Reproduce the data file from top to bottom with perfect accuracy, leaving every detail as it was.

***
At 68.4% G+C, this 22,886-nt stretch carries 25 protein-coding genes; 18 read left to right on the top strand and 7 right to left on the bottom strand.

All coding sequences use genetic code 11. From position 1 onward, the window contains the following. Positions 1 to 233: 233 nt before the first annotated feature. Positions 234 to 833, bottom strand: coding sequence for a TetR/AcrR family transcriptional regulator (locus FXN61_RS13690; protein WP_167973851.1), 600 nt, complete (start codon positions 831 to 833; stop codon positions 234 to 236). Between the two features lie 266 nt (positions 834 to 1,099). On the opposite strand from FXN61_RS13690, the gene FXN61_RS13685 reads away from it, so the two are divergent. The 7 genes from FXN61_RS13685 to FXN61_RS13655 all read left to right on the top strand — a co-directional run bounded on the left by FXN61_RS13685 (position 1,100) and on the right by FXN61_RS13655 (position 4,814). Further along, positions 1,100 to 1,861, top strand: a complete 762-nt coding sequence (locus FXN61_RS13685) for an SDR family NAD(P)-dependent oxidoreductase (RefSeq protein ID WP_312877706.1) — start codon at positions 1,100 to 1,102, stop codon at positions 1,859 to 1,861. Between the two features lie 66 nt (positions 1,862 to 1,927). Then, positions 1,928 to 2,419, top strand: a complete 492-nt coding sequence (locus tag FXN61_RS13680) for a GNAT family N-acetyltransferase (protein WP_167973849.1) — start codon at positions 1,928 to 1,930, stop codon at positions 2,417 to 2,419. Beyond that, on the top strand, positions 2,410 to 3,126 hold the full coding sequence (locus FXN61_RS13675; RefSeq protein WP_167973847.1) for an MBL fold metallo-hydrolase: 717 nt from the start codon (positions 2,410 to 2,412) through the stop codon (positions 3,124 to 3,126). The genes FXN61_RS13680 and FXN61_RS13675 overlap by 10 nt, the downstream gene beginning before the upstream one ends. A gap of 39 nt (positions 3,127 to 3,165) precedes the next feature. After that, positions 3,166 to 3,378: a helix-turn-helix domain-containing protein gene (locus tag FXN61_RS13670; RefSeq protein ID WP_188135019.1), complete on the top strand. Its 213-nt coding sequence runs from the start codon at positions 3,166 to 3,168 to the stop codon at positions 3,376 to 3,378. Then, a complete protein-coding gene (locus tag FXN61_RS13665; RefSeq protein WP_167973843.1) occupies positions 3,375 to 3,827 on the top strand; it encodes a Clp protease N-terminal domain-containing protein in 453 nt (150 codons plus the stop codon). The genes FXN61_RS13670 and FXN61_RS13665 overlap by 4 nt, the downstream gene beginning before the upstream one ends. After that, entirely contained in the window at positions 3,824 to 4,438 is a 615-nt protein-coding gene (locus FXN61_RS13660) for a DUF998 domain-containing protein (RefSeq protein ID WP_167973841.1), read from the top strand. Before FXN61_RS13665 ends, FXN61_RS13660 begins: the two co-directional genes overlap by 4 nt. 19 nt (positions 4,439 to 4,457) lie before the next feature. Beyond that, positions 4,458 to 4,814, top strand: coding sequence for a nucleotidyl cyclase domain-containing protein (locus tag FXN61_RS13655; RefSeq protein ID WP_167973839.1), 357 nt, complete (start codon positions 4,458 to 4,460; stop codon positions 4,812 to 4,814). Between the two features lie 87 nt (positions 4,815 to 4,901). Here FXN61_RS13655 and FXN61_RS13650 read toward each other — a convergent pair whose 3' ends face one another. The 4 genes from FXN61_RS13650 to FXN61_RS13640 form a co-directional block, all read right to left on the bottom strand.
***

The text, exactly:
At 68.4% G+C, this 22,886-nt stretch carries 25 protein-coding genes; 18 read left to right on the top strand and 7 right to left on the bottom strand.

All coding sequences use genetic code 11. From position 1 onward, the window contains the following. Positions 1 to 233: 233 nt before the first annotated feature. Positions 234 to 833, bottom strand: coding sequence for a TetR/AcrR family transcriptional regulator (locus FXN61_RS13690; protein WP_167973851.1), 600 nt, complete (start codon positions 831 to 833; stop codon positions 234 to 236). Between the two features lie 266 nt (positions 834 to 1,099). On the opposite strand from FXN61_RS13690, the gene FXN61_RS13685 reads away from it, so the two are divergent. The 7 genes from FXN61_RS13685 to FXN61_RS13655 all read left to right on the top strand — a co-directional run bounded on the left by FXN61_RS13685 (position 1,100) and on the right by FXN61_RS13655 (position 4,814). Further along, positions 1,100 to 1,861, top strand: a complete 762-nt coding sequence (locus FXN61_RS13685) for an SDR family NAD(P)-dependent oxidoreductase (RefSeq protein ID WP_312877706.1) — start codon at positions 1,100 to 1,102, stop codon at positions 1,859 to 1,861. Between the two features lie 66 nt (positions 1,862 to 1,927). Then, positions 1,928 to 2,419, top strand: a complete 492-nt coding sequence (locus tag FXN61_RS13680) for a GNAT family N-acetyltransferase (protein WP_167973849.1) — start codon at positions 1,928 to 1,930, stop codon at positions 2,417 to 2,419. Beyond that, on the top strand, positions 2,410 to 3,126 hold the full coding sequence (locus FXN61_RS13675; RefSeq protein WP_167973847.1) for an MBL fold metallo-hydrolase: 717 nt from the start codon (positions 2,410 to 2,412) through the stop codon (positions 3,124 to 3,126). The genes FXN61_RS13680 and FXN61_RS13675 overlap by 10 nt, the downstream gene beginning before the upstream one ends. A gap of 39 nt (positions 3,127 to 3,165) precedes the next feature. After that, positions 3,166 to 3,378: a helix-turn-helix domain-containing protein gene (locus tag FXN61_RS13670; RefSeq protein ID WP_188135019.1), complete on the top strand. Its 213-nt coding sequence runs from the start codon at positions 3,166 to 3,168 to the stop codon at positions 3,376 to 3,378. Then, a complete protein-coding gene (locus tag FXN61_RS13665; RefSeq protein WP_167973843.1) occupies positions 3,375 to 3,827 on the top strand; it encodes a Clp protease N-terminal domain-containing protein in 453 nt (150 codons plus the stop codon). The genes FXN61_RS13670 and FXN61_RS13665 overlap by 4 nt, the downstream gene beginning before the upstream one ends. After that, entirely contained in the window at positions 3,824 to 4,438 is a 615-nt protein-coding gene (locus FXN61_RS13660) for a DUF998 domain-containing protein (RefSeq protein ID WP_167973841.1), read from the top strand. Before FXN61_RS13665 ends, FXN61_RS13660 begins: the two co-directional genes overlap by 4 nt. 19 nt (positions 4,439 to 4,457) lie before the next feature. Beyond that, positions 4,458 to 4,814, top strand: coding sequence for a nucleotidyl cyclase domain-containing protein (locus tag FXN61_RS13655; RefSeq protein ID WP_167973839.1), 357 nt, complete (start codon positions 4,458 to 4,460; stop codon positions 4,812 to 4,814). Between the two features lie 87 nt (positions 4,815 to 4,901). Here FXN61_RS13655 and FXN61_RS13650 read toward each other — a convergent pair whose 3' ends face one another. The 4 genes from FXN61_RS13650 to FXN61_RS13640 form a co-directional block, all read right to left on the bottom strand.